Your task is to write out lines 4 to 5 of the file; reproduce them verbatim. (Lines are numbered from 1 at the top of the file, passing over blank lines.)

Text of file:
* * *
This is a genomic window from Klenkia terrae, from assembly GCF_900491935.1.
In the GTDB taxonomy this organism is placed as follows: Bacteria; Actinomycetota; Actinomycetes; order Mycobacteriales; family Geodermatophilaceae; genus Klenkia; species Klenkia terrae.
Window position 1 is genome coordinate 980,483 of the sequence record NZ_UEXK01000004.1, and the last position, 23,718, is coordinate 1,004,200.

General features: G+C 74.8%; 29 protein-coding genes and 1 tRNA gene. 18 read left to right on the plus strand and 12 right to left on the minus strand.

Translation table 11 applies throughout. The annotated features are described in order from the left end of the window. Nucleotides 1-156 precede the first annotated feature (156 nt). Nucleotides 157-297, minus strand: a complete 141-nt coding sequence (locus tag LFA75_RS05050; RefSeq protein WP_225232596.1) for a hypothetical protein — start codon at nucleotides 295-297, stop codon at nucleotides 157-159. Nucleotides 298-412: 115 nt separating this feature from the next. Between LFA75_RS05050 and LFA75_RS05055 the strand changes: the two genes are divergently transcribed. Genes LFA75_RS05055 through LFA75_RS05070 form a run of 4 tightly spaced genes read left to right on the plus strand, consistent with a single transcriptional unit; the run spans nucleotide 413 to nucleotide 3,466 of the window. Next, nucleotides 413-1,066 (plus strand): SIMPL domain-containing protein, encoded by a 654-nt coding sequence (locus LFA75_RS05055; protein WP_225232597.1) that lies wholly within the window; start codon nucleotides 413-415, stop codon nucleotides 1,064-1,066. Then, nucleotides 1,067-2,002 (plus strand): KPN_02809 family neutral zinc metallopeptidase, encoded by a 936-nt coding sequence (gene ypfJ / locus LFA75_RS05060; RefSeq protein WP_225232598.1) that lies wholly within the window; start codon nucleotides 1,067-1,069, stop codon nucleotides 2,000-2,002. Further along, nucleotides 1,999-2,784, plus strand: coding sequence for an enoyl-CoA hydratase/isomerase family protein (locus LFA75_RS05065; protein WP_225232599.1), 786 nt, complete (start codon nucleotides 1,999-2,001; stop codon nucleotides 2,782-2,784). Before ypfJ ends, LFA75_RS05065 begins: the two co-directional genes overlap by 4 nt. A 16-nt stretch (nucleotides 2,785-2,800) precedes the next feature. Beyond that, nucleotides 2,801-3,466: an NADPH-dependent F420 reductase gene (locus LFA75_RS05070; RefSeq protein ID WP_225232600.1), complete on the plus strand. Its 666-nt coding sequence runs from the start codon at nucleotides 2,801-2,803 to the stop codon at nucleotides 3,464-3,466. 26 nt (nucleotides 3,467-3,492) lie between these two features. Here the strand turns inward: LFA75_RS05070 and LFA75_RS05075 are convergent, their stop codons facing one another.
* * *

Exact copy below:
General features: G+C 74.8%; 29 protein-coding genes and 1 tRNA gene. 18 read left to right on the plus strand and 12 right to left on the minus strand.

Translation table 11 applies throughout. The annotated features are described in order from the left end of the window. Nucleotides 1-156 precede the first annotated feature (156 nt). Nucleotides 157-297, minus strand: a complete 141-nt coding sequence (locus tag LFA75_RS05050; RefSeq protein WP_225232596.1) for a hypothetical protein — start codon at nucleotides 295-297, stop codon at nucleotides 157-159. Nucleotides 298-412: 115 nt separating this feature from the next. Between LFA75_RS05050 and LFA75_RS05055 the strand changes: the two genes are divergently transcribed. Genes LFA75_RS05055 through LFA75_RS05070 form a run of 4 tightly spaced genes read left to right on the plus strand, consistent with a single transcriptional unit; the run spans nucleotide 413 to nucleotide 3,466 of the window. Next, nucleotides 413-1,066 (plus strand): SIMPL domain-containing protein, encoded by a 654-nt coding sequence (locus LFA75_RS05055; protein WP_225232597.1) that lies wholly within the window; start codon nucleotides 413-415, stop codon nucleotides 1,064-1,066. Then, nucleotides 1,067-2,002 (plus strand): KPN_02809 family neutral zinc metallopeptidase, encoded by a 936-nt coding sequence (gene ypfJ / locus LFA75_RS05060; RefSeq protein WP_225232598.1) that lies wholly within the window; start codon nucleotides 1,067-1,069, stop codon nucleotides 2,000-2,002. Further along, nucleotides 1,999-2,784, plus strand: coding sequence for an enoyl-CoA hydratase/isomerase family protein (locus LFA75_RS05065; protein WP_225232599.1), 786 nt, complete (start codon nucleotides 1,999-2,001; stop codon nucleotides 2,782-2,784). Before ypfJ ends, LFA75_RS05065 begins: the two co-directional genes overlap by 4 nt. A 16-nt stretch (nucleotides 2,785-2,800) precedes the next feature. Beyond that, nucleotides 2,801-3,466: an NADPH-dependent F420 reductase gene (locus LFA75_RS05070; RefSeq protein ID WP_225232600.1), complete on the plus strand. Its 666-nt coding sequence runs from the start codon at nucleotides 2,801-2,803 to the stop codon at nucleotides 3,464-3,466. 26 nt (nucleotides 3,467-3,492) lie between these two features. Here the strand turns inward: LFA75_RS05070 and LFA75_RS05075 are convergent, their stop codons facing one another.